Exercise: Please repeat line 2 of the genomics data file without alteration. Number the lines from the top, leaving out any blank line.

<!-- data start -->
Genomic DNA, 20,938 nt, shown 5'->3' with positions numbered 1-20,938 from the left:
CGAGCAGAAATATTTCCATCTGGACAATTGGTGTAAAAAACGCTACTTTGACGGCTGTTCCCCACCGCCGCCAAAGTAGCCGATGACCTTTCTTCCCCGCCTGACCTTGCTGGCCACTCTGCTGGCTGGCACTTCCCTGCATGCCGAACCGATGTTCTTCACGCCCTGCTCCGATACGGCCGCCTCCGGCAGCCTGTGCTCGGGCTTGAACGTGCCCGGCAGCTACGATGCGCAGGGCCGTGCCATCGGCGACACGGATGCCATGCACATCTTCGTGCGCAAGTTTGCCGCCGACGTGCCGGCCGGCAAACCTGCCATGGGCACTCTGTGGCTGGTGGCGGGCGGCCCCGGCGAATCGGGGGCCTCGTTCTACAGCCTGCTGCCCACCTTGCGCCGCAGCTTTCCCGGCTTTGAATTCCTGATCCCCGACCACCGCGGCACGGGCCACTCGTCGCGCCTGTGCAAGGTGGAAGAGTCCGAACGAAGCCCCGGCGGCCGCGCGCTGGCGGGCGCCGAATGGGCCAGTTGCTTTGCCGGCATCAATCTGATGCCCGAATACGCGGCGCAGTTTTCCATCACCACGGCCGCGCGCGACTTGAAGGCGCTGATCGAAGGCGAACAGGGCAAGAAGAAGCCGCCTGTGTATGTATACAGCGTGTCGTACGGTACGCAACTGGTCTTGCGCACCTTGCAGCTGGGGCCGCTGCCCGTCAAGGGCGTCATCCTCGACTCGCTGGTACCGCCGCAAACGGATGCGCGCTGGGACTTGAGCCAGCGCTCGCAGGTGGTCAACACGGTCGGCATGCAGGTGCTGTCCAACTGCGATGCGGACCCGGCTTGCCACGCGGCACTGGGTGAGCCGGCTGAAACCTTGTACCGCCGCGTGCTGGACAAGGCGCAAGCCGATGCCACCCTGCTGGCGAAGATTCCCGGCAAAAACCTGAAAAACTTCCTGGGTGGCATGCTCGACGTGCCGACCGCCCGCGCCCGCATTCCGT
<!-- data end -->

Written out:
CGAGCAGAAATATTTCCATCTGGACAATTGGTGTAAAAAACGCTACTTTGACGGCTGTTCCCCACCGCCGCCAAAGTAGCCGATGACCTTTCTTCCCCGCCTGACCTTGCTGGCCACTCTGCTGGCTGGCACTTCCCTGCATGCCGAACCGATGTTCTTCACGCCCTGCTCCGATACGGCCGCCTCCGGCAGCCTGTGCTCGGGCTTGAACGTGCCCGGCAGCTACGATGCGCAGGGCCGTGCCATCGGCGACACGGATGCCATGCACATCTTCGTGCGCAAGTTTGCCGCCGACGTGCCGGCCGGCAAACCTGCCATGGGCACTCTGTGGCTGGTGGCGGGCGGCCCCGGCGAATCGGGGGCCTCGTTCTACAGCCTGCTGCCCACCTTGCGCCGCAGCTTTCCCGGCTTTGAATTCCTGATCCCCGACCACCGCGGCACGGGCCACTCGTCGCGCCTGTGCAAGGTGGAAGAGTCCGAACGAAGCCCCGGCGGCCGCGCGCTGGCGGGCGCCGAATGGGCCAGTTGCTTTGCCGGCATCAATCTGATGCCCGAATACGCGGCGCAGTTTTCCATCACCACGGCCGCGCGCGACTTGAAGGCGCTGATCGAAGGCGAACAGGGCAAGAAGAAGCCGCCTGTGTATGTATACAGCGTGTCGTACGGTACGCAACTGGTCTTGCGCACCTTGCAGCTGGGGCCGCTGCCCGTCAAGGGCGTCATCCTCGACTCGCTGGTACCGCCGCAAACGGATGCGCGCTGGGACTTGAGCCAGCGCTCGCAGGTGGTCAACACGGTCGGCATGCAGGTGCTGTCCAACTGCGATGCGGACCCGGCTTGCCACGCGGCACTGGGTGAGCCGGCTGAAACCTTGTACCGCCGCGTGCTGGACAAGGCGCAAGCCGATGCCACCCTGCTGGCGAAGATTCCCGGCAAAAACCTGAAAAACTTCCTGGGTGGCATGCTCGACGTGCCGACCGCCCGCGCCCGCATTCCGT